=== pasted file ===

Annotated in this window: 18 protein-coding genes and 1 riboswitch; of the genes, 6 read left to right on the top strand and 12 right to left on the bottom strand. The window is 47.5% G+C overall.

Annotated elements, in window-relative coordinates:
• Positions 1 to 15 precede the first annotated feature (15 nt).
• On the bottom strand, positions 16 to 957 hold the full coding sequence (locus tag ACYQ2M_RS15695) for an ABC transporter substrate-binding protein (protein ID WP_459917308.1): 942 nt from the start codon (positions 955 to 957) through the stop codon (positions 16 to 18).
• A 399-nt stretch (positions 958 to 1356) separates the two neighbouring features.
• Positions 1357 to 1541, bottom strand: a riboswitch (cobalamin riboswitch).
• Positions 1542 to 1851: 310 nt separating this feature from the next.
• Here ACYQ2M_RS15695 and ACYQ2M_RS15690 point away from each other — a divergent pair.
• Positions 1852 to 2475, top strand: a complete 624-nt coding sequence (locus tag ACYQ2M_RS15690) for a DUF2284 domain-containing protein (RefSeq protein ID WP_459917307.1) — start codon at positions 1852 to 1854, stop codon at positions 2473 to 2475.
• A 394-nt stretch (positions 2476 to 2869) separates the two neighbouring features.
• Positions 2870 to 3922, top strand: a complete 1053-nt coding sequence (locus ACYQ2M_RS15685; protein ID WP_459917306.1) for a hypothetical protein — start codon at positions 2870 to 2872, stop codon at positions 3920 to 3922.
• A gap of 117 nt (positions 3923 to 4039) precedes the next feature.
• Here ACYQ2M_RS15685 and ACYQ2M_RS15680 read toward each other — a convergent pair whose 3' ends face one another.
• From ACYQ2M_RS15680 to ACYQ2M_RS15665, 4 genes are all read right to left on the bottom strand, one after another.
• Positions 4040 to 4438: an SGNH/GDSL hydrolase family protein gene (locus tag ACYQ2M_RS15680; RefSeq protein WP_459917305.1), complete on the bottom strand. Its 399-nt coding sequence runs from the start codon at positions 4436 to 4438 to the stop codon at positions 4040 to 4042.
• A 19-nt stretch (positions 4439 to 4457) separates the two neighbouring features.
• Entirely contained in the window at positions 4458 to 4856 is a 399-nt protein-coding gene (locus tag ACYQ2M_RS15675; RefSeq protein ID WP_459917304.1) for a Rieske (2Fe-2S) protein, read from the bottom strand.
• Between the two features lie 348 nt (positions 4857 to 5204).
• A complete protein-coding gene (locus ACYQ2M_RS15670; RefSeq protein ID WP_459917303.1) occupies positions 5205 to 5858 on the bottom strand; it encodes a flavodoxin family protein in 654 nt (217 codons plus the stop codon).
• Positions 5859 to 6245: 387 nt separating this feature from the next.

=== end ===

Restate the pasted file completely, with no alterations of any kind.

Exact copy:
Annotated in this window: 18 protein-coding genes and 1 riboswitch; of the genes, 6 read left to right on the top strand and 12 right to left on the bottom strand. The window is 47.5% G+C overall.

Annotated elements, in window-relative coordinates:
• Positions 1 to 15 precede the first annotated feature (15 nt).
• On the bottom strand, positions 16 to 957 hold the full coding sequence (locus tag ACYQ2M_RS15695) for an ABC transporter substrate-binding protein (protein ID WP_459917308.1): 942 nt from the start codon (positions 955 to 957) through the stop codon (positions 16 to 18).
• A 399-nt stretch (positions 958 to 1356) separates the two neighbouring features.
• Positions 1357 to 1541, bottom strand: a riboswitch (cobalamin riboswitch).
• Positions 1542 to 1851: 310 nt separating this feature from the next.
• Here ACYQ2M_RS15695 and ACYQ2M_RS15690 point away from each other — a divergent pair.
• Positions 1852 to 2475, top strand: a complete 624-nt coding sequence (locus tag ACYQ2M_RS15690) for a DUF2284 domain-containing protein (RefSeq protein ID WP_459917307.1) — start codon at positions 1852 to 1854, stop codon at positions 2473 to 2475.
• A 394-nt stretch (positions 2476 to 2869) separates the two neighbouring features.
• Positions 2870 to 3922, top strand: a complete 1053-nt coding sequence (locus ACYQ2M_RS15685; protein ID WP_459917306.1) for a hypothetical protein — start codon at positions 2870 to 2872, stop codon at positions 3920 to 3922.
• A gap of 117 nt (positions 3923 to 4039) precedes the next feature.
• Here ACYQ2M_RS15685 and ACYQ2M_RS15680 read toward each other — a convergent pair whose 3' ends face one another.
• From ACYQ2M_RS15680 to ACYQ2M_RS15665, 4 genes are all read right to left on the bottom strand, one after another.
• Positions 4040 to 4438: an SGNH/GDSL hydrolase family protein gene (locus tag ACYQ2M_RS15680; RefSeq protein WP_459917305.1), complete on the bottom strand. Its 399-nt coding sequence runs from the start codon at positions 4436 to 4438 to the stop codon at positions 4040 to 4042.
• A 19-nt stretch (positions 4439 to 4457) separates the two neighbouring features.
• Entirely contained in the window at positions 4458 to 4856 is a 399-nt protein-coding gene (locus tag ACYQ2M_RS15675; RefSeq protein ID WP_459917304.1) for a Rieske (2Fe-2S) protein, read from the bottom strand.
• Between the two features lie 348 nt (positions 4857 to 5204).
• A complete protein-coding gene (locus ACYQ2M_RS15670; RefSeq protein ID WP_459917303.1) occupies positions 5205 to 5858 on the bottom strand; it encodes a flavodoxin family protein in 654 nt (217 codons plus the stop codon).
• Positions 5859 to 6245: 387 nt separating this feature from the next.